Make a list of everyone you know. Nobody (we mean NOBODY) is too distant to be excluded from this list. Friends, family, neighbors, and acquaintances; the more people that you start with, the faster your network will grow. If you know people in Israel already, that is great. However, people you know in your pre-aliyah country may have the exact connections you are looking for in Israel, so do not hesitate to pursue non-Israelis as well. At the end you may be surprised; the person that ended up helping you find your job may not have been someone you initially thought could assist you.
The appropriate conclusion to draw is that you should start networking well before you make Aliyah.
Internet Networking Sites – One of the most popular international sites is LinkedIn.
After you complete the one-time registration process, you can connect with your contacts, and through them reach many thousands of new people.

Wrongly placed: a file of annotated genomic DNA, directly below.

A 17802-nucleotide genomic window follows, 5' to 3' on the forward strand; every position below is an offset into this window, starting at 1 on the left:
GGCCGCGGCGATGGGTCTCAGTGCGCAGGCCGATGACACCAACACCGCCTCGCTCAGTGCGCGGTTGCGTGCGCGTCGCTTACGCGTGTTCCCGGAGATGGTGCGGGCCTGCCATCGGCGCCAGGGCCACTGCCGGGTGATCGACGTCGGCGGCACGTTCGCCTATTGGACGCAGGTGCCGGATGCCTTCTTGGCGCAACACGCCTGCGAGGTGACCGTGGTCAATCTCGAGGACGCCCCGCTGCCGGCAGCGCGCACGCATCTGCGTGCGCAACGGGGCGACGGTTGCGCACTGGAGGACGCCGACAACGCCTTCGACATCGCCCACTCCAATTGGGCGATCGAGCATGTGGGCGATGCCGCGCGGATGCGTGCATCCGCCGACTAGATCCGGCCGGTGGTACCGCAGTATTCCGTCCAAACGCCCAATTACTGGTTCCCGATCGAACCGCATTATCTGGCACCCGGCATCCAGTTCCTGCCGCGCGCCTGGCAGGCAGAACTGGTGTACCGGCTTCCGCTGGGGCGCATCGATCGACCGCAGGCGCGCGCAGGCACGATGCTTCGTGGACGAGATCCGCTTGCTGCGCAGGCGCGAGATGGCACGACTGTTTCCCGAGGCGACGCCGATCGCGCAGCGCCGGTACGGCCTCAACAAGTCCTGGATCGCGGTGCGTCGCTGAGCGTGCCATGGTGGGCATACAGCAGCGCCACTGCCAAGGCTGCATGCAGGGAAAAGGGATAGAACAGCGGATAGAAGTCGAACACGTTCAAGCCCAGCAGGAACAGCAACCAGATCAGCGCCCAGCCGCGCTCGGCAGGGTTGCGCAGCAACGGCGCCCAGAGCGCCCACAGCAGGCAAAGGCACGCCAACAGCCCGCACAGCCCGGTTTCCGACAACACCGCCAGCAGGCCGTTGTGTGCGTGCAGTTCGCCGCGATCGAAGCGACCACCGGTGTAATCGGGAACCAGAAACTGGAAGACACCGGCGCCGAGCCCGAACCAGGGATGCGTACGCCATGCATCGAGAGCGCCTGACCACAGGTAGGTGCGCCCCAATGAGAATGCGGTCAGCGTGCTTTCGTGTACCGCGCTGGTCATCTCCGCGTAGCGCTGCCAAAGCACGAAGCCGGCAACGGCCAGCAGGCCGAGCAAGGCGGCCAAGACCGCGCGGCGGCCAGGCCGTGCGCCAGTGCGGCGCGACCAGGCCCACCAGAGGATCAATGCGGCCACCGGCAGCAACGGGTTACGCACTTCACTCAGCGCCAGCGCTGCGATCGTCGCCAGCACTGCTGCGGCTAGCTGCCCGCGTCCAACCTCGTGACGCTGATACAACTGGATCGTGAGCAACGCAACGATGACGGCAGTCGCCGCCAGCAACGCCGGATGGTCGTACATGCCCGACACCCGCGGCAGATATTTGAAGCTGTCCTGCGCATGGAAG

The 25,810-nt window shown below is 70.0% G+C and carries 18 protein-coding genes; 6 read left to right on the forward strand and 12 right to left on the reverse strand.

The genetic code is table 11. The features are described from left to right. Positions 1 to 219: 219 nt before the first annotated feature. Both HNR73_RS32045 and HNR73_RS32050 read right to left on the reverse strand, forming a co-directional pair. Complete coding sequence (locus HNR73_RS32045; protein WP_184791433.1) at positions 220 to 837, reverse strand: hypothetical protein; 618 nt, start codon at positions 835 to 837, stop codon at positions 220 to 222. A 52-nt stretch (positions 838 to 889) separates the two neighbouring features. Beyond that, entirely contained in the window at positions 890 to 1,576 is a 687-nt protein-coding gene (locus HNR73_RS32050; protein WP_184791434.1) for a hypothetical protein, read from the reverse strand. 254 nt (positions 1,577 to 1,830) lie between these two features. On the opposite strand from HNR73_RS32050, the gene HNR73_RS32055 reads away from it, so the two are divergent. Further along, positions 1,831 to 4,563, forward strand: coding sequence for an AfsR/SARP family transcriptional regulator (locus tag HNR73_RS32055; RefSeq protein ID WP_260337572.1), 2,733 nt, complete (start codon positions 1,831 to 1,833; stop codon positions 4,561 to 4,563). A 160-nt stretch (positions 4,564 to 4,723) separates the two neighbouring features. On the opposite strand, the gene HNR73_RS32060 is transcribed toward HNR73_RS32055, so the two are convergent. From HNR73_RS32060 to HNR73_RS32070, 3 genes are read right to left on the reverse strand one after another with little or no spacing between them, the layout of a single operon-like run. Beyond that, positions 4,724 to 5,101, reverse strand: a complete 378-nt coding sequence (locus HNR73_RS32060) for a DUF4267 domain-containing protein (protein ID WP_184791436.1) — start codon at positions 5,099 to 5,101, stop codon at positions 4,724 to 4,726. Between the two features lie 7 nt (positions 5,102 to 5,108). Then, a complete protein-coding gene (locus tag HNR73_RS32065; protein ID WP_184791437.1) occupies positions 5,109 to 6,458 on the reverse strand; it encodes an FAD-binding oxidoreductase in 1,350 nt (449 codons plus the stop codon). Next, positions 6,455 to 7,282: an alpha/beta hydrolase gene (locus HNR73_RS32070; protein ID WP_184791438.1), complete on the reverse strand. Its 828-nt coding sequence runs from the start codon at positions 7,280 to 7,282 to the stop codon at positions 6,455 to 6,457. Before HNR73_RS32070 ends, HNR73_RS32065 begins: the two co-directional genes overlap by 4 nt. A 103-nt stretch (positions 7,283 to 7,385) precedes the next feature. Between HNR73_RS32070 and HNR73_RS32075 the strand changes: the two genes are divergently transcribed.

Several thousand people in Israel already use this tool.
In addition, there are a number of other excellent Social Networking portals worth looking at.
Community Internet Sites – Many Israeli cities/regions have dedicated groups for exchanging messages to members. This is an ideal forum to receive local information about a variety of subjects, including networking/jobs. The two most popular are JANGLO (Jerusalem) and TAANGLO (Tel Aviv), but there are many others, large and small.
Immigrant Support Organizations – A wide variety of Aliyah Support Organizations are available to assist new immigrants to Israel, and these associations can sometimes provide contacts
Professional Associations – There are Israeli organizations associated with specific professions, including accounting, law, physicians… If your profession has such an association, you can contact members to increase your network and knowledge.